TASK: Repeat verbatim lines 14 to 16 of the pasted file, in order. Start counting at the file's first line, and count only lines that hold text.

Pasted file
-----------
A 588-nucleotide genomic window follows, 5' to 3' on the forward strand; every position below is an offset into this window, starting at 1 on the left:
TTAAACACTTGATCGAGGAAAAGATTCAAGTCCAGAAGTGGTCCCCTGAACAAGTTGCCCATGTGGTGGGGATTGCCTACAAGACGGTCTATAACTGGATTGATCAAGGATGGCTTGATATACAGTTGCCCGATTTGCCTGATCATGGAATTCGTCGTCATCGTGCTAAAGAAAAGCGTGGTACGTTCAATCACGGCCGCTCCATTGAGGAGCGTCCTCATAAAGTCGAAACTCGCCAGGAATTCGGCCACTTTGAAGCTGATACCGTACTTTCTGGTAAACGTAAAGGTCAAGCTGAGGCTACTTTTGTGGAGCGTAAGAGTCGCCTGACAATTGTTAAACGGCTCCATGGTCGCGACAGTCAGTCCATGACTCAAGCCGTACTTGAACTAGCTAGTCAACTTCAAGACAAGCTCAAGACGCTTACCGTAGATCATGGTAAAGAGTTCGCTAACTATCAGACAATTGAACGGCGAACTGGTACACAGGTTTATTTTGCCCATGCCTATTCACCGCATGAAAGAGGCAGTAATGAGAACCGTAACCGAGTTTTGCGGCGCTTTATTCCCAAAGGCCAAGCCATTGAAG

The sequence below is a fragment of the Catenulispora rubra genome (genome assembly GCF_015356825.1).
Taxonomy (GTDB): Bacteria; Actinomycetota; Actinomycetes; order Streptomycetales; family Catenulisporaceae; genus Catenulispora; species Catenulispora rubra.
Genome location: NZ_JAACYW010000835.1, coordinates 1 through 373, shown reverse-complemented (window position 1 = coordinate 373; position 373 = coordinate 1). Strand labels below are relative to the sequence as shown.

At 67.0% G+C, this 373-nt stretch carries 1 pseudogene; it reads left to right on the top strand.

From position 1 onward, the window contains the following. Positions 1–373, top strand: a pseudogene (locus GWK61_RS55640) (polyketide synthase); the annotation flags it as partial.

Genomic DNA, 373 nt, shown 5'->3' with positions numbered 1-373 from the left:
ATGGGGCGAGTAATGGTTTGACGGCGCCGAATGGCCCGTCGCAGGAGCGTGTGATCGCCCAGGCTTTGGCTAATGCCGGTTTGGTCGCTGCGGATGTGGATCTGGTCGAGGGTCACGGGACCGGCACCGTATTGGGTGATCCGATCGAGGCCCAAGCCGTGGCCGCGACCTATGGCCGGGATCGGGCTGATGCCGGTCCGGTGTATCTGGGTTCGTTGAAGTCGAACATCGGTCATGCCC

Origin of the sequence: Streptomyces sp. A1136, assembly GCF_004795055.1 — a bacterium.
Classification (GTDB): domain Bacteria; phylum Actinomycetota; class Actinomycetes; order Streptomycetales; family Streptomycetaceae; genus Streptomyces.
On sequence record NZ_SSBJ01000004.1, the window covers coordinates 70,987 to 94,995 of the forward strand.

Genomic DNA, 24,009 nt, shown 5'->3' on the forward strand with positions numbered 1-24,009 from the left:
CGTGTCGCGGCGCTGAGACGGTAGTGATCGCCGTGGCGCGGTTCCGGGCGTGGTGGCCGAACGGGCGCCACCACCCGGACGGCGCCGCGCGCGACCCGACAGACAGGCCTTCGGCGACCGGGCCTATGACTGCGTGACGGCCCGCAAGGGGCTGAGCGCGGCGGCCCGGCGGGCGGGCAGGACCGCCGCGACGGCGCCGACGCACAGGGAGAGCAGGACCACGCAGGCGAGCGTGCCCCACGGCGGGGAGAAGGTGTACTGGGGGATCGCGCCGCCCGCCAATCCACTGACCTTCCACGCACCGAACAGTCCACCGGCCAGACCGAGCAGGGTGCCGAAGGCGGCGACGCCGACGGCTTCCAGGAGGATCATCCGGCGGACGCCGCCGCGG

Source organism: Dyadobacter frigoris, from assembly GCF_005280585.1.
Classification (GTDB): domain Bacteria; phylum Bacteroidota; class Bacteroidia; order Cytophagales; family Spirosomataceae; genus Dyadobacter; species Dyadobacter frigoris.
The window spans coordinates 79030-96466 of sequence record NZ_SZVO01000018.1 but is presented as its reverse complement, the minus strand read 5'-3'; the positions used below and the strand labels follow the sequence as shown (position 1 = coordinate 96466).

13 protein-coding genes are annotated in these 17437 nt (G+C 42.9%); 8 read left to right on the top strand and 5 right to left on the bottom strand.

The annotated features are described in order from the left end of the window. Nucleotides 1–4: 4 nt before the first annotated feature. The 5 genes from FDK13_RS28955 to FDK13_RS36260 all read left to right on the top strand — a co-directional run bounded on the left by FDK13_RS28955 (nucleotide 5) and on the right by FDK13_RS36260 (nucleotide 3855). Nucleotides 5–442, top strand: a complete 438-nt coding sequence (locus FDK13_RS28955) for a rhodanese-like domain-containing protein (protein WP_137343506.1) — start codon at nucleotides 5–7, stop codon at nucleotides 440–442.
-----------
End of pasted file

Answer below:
CGTGTCGCGGCGCTGAGACGGTAGTGATCGCCGTGGCGCGGTTCCGGGCGTGGTGGCCGAACGGGCGCCACCACCCGGACGGCGCCGCGCGCGACCCGACAGACAGGCCTTCGGCGACCGGGCCTATGACTGCGTGACGGCCCGCAAGGGGCTGAGCGCGGCGGCCCGGCGGGCGGGCAGGACCGCCGCGACGGCGCCGACGCACAGGGAGAGCAGGACCACGCAGGCGAGCGTGCCCCACGGCGGGGAGAAGGTGTACTGGGGGATCGCGCCGCCCGCCAATCCACTGACCTTCCACGCACCGAACAGTCCACCGGCCAGACCGAGCAGGGTGCCGAAGGCGGCGACGCCGACGGCTTCCAGGAGGATCATCCGGCGGACGCCGCCGCGG

Source organism: Dyadobacter frigoris, from assembly GCF_005280585.1.
Classification (GTDB): domain Bacteria; phylum Bacteroidota; class Bacteroidia; order Cytophagales; family Spirosomataceae; genus Dyadobacter; species Dyadobacter frigoris.